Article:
In the summer of 2015, while driving my beat-up Toyota truck through the back roads of northern Clinton and Franklin counties documenting the Great Dannemora Prison Break, I kept thinking that I had been swallowed whole by a tabloid news story, or maybe a trashy pulp novel, that refused to end. The setting was the rainy, gloomy Gothic woods of the northern Adirondack foothills. The characters all seemed to come straight from central casting.
There were the two brutal killers, David Sweat and Richard Matt, who had pulled off an escape that instantly drew comparisons with the film The Shawshank Redemption, digging and cutting their way out of one of the toughest prisons in the world. There was a brash, swaggering Governor Andrew Cuomo, who barnstormed through an active crime scene with a film crew in tow. There was the sad-sack, defeated-looking prison warden Steve Racette, the poor bastard on whose watch the impossible had occurred. » Continue Reading.
It’s been over one hundred years since a search party found Grace Brown’s body in the bottom of Big Moose Lake, an overturned rowboat floating nearby. In 1906 the face of the man who walked away from that remote bay would become familiar to many Americans as he sat slouched in a chair at his murder trial in Herkimer. The local and national press wrote front-page stories about Chester Gillette, the handsome young man who murdered his pregnant girlfriend so he could rise up the social ladder.
Craig Brandon has a section in the new edition of his book called The Murder That Will Never Die, and certainly for him as a writer this is true. Brandon first published Murder in the Adirondacks in 1986, and the book sold well. When North Country Books asked if he’d be interested in writing a revised edition he jumped at the chance. » Continue Reading.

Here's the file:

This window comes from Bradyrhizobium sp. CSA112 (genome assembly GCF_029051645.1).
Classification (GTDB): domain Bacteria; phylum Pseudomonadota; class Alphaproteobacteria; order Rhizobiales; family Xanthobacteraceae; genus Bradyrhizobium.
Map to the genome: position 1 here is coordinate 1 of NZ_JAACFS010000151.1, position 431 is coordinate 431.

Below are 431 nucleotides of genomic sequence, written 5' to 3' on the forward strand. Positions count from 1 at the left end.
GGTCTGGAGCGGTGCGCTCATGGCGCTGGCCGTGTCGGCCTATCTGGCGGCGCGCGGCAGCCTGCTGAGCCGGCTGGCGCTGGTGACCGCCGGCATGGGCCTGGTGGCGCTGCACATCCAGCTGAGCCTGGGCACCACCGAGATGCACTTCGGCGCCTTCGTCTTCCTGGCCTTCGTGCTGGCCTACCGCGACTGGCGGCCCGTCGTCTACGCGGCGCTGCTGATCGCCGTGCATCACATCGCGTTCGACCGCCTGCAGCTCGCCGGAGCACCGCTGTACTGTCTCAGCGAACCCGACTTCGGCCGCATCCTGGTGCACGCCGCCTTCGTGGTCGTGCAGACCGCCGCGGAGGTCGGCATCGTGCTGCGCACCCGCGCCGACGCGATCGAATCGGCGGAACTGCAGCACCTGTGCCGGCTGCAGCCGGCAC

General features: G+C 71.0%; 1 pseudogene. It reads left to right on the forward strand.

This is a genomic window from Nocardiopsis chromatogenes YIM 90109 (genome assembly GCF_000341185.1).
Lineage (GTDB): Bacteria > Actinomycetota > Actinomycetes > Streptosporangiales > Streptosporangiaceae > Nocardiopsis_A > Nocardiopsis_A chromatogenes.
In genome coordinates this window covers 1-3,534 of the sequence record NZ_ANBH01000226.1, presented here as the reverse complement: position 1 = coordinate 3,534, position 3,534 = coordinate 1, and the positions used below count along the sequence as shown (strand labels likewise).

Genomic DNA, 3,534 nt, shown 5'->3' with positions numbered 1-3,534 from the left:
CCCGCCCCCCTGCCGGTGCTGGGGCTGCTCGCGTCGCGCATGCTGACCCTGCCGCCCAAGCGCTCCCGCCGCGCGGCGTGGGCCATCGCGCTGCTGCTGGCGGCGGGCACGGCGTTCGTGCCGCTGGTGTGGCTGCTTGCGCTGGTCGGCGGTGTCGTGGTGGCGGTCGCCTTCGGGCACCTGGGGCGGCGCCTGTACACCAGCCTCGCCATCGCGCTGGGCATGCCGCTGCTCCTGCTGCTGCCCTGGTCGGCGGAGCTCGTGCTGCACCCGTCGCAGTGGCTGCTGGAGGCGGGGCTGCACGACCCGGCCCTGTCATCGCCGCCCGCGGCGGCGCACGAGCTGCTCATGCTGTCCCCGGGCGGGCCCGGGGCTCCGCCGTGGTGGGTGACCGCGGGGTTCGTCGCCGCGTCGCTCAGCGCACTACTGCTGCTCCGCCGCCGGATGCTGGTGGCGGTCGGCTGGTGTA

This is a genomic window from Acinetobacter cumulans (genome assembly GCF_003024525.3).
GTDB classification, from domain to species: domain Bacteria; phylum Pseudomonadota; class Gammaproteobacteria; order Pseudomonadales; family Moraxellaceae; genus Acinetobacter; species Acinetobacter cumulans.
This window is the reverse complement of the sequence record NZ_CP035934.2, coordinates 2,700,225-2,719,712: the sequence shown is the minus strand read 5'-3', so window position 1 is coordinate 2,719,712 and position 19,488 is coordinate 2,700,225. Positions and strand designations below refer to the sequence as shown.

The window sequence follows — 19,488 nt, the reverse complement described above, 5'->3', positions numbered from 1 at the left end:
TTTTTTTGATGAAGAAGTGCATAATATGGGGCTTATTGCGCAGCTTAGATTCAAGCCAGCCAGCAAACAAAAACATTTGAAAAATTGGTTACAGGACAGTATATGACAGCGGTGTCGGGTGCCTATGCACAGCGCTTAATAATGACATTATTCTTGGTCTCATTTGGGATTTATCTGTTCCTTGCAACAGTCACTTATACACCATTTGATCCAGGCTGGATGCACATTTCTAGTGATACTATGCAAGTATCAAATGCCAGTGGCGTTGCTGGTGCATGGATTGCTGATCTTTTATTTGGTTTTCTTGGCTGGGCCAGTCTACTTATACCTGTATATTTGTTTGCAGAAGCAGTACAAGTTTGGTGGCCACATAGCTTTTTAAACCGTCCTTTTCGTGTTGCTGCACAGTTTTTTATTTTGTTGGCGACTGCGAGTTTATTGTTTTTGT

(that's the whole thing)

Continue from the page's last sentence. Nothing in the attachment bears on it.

In mid-February, the Department of Environmental Conservation (DEC) opened the 21st Basic School for Uniformed Officers, the 28-week training academy in Pulaski that prepares recruits for positions as Environmental Conservation Officers (ECOs) and Forest Rangers.
The academy began with 34 ECO and 11 Ranger candidates. The recruits are from 28 of New York’s 62 counties and range in age from 22 to 44 years old. Graduation is tentatively scheduled for August 25. » Continue Reading.
New York State Department of Environmental Conservation (DEC) Environmental Conservation Officers (ECOs) enforce the 71 Chapters of NY Environmental Conservation Law, protecting fish and wildlife and preserving environmental quality across New York.
On September 18, ECO Keith Kelly received a complaint that a large black wolf mount was being offered for sale at the Adirondack Mountains Antiques Show in Indian Lake. Officer Kelly reported that he responded and observed the wolf on display without a price tag. After interviewing visitors at the show, Kelly says that he learned that the vendor was asking $2,500 for the mount. According to Kelly, the vendor could not produce any permits to possess the wolf and was issued a ticket for offering an endangered species for sale without a permit. The wolf was seized as evidence and will be forfeited if the vendor is found guilty of the charge. » Continue Reading.
New York State Department of Environmental Conservation (DEC) has announced the graduation of 31 Environmental Conservation Officers (ECOs) and 17 Forest Rangers from the agency’s 20th Basic School for Uniformed Officers.
The 48 new officers received their diplomas in a formal ceremony at the Kallet Theater in Pulaski.
The Basic School was held at the Division of Law Enforcement’s Training Academy in Pulaski, which runs along the Salmon River. » Continue Reading.